When most individuals think about a disease such as Meniere’s disease, a dramatic diet change is not one of the first treatment approaches that come to mind. But because of the unique etiology and prognosis of Meniere’s disease, diet is a crucial factor when it comes to management of the disease, though even if the diet is followed strictly and precisely, it likely cannot cure Meniere’s disease permanently. Furthermore, an individual living with Meniere’s disease often has to worry about experiencing an episode as a result of the consumption of certain types of food. Following the diet to reduce symptoms can also help an individual be able to enjoy their meals because the risk of a diet-triggered episode is considerably lowered.
Description Of Meniere’s Disease
Meniere’s disease is an inner ear disorder known to cause vertigo, a type of dizziness that makes an individual feel like they are spinning. This disease can also cause intermittent hearing loss, sensations of pressure in the ear, and ringing in the ear. In most cases, only one ear is affected by Meniere’s disease. The part of the inner ear containing structures that manage an individual’s hearing and balance is called the labyrinth, and the buildup of fluid in this region is usually what causes symptoms of Meniere’s disease. The fluid build up causes interference with the transmission and receiving of brain signals that result in hearing issues and vertigo. This disease comes in the form of episodes that can last anywhere from twenty minutes to twenty-four hours. When the disease progresses, symptoms will become more constant instead of episodic. Meniere’s disease is diagnosed using an electronystagmogram to analyze an individual’s balance, as well as the use of an electrocochleography or a test that measures the pressure of the fluid in the ear.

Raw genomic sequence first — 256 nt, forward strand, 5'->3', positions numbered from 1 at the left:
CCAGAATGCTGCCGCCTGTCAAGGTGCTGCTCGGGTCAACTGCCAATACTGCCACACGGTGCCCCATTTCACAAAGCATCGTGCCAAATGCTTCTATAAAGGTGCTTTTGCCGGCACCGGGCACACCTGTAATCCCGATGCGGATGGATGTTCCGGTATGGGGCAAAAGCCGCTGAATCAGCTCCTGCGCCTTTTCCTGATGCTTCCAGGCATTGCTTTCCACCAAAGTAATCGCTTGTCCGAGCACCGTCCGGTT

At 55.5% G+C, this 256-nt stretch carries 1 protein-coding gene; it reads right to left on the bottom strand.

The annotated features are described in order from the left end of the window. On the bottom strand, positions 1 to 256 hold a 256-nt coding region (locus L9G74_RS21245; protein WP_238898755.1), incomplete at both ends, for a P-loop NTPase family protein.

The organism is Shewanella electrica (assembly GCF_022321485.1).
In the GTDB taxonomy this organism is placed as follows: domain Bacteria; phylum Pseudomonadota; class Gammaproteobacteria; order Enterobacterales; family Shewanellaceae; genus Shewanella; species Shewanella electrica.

Keep reading to discover the goal of the Meniere’s disease diet now.